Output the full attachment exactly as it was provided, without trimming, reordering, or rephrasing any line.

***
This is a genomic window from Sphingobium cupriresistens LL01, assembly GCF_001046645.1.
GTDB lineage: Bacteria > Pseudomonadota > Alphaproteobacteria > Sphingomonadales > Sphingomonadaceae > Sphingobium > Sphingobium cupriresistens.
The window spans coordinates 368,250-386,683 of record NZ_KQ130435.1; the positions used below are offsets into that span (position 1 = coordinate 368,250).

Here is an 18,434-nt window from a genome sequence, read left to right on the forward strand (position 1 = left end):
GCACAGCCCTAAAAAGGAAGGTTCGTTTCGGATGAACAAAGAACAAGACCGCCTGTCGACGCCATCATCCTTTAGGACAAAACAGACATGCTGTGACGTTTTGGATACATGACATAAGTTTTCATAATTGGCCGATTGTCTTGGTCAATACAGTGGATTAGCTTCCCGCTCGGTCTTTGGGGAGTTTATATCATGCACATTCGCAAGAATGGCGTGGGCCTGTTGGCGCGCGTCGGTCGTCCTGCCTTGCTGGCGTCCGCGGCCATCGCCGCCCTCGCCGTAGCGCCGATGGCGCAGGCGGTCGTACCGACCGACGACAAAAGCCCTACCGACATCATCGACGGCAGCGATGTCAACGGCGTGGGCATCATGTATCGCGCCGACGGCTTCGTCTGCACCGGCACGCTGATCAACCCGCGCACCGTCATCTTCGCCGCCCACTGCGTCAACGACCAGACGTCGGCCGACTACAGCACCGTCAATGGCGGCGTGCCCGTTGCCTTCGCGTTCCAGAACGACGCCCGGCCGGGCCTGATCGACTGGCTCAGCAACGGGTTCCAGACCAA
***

This is a genomic window from Sphingobium cupriresistens LL01, assembly GCF_001046645.1.
GTDB lineage: Bacteria > Pseudomonadota > Alphaproteobacteria > Sphingomonadales > Sphingomonadaceae > Sphingobium > Sphingobium cupriresistens.
The window spans coordinates 368,250-386,683 of record NZ_KQ130435.1; the positions used below are offsets into that span (position 1 = coordinate 368,250).

Here is an 18,434-nt window from a genome sequence, read left to right on the forward strand (position 1 = left end):
GCACAGCCCTAAAAAGGAAGGTTCGTTTCGGATGAACAAAGAACAAGACCGCCTGTCGACGCCATCATCCTTTAGGACAAAACAGACATGCTGTGACGTTTTGGATACATGACATAAGTTTTCATAATTGGCCGATTGTCTTGGTCAATACAGTGGATTAGCTTCCCGCTCGGTCTTTGGGGAGTTTATATCATGCACATTCGCAAGAATGGCGTGGGCCTGTTGGCGCGCGTCGGTCGTCCTGCCTTGCTGGCGTCCGCGGCCATCGCCGCCCTCGCCGTAGCGCCGATGGCGCAGGCGGTCGTACCGACCGACGACAAAAGCCCTACCGACATCATCGACGGCAGCGATGTCAACGGCGTGGGCATCATGTATCGCGCCGACGGCTTCGTCTGCACCGGCACGCTGATCAACCCGCGCACCGTCATCTTCGCCGCCCACTGCGTCAACGACCAGACGTCGGCCGACTACAGCACCGTCAATGGCGGCGTGCCCGTTGCCTTCGCGTTCCAGAACGACGCCCGGCCGGGCCTGATCGACTGGCTCAGCAACGGGTTCCAGACCAA